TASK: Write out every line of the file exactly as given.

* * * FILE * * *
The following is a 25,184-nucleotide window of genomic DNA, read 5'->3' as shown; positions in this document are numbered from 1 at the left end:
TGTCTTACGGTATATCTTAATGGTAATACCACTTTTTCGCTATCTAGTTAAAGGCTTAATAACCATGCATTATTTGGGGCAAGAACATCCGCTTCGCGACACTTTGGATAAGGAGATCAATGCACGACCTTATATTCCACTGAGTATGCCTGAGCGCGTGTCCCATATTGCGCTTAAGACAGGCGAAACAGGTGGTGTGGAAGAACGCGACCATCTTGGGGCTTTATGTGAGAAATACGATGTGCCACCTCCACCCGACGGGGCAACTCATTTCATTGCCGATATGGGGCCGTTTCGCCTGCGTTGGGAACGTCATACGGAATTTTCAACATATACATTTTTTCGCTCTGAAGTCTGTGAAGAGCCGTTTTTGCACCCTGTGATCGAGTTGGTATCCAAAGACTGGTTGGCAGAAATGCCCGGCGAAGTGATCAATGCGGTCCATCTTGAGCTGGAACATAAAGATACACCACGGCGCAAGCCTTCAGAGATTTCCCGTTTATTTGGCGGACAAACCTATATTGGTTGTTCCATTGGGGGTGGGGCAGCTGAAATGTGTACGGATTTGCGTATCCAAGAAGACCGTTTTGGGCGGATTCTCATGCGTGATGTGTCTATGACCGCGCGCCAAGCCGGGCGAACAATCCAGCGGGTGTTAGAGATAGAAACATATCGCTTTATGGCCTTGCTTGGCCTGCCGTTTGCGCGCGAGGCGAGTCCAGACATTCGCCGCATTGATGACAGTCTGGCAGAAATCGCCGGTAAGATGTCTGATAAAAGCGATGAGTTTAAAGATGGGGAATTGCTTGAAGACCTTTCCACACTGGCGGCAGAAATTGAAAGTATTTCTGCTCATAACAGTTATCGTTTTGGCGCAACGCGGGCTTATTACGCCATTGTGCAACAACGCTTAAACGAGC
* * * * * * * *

The following is a 25,184-nucleotide window of genomic DNA, read 5'->3' as shown; positions in this document are numbered from 1 at the left end:
TGTCTTACGGTATATCTTAATGGTAATACCACTTTTTCGCTATCTAGTTAAAGGCTTAATAACCATGCATTATTTGGGGCAAGAACATCCGCTTCGCGACACTTTGGATAAGGAGATCAATGCACGACCTTATATTCCACTGAGTATGCCTGAGCGCGTGTCCCATATTGCGCTTAAGACAGGCGAAACAGGTGGTGTGGAAGAACGCGACCATCTTGGGGCTTTATGTGAGAAATACGATGTGCCACCTCCACCCGACGGGGCAACTCATTTCATTGCCGATATGGGGCCGTTTCGCCTGCGTTGGGAACGTCATACGGAATTTTCAACATATACATTTTTTCGCTCTGAAGTCTGTGAAGAGCCGTTTTTGCACCCTGTGATCGAGTTGGTATCCAAAGACTGGTTGGCAGAAATGCCCGGCGAAGTGATCAATGCGGTCCATCTTGAGCTGGAACATAAAGATACACCACGGCGCAAGCCTTCAGAGATTTCCCGTTTATTTGGCGGACAAACCTATATTGGTTGTTCCATTGGGGGTGGGGCAGCTGAAATGTGTACGGATTTGCGTATCCAAGAAGACCGTTTTGGGCGGATTCTCATGCGTGATGTGTCTATGACCGCGCGCCAAGCCGGGCGAACAATCCAGCGGGTGTTAGAGATAGAAACATATCGCTTTATGGCCTTGCTTGGCCTGCCGTTTGCGCGCGAGGCGAGTCCAGACATTCGCCGCATTGATGACAGTCTGGCAGAAATCGCCGGTAAGATGTCTGATAAAAGCGATGAGTTTAAAGATGGGGAATTGCTTGAAGACCTTTCCACACTGGCGGCAGAAATTGAAAGTATTTCTGCTCATAACAGTTATCGTTTTGGCGCAACGCGGGCTTATTACGCCATTGTGCAACAACGCTTAAACGAGC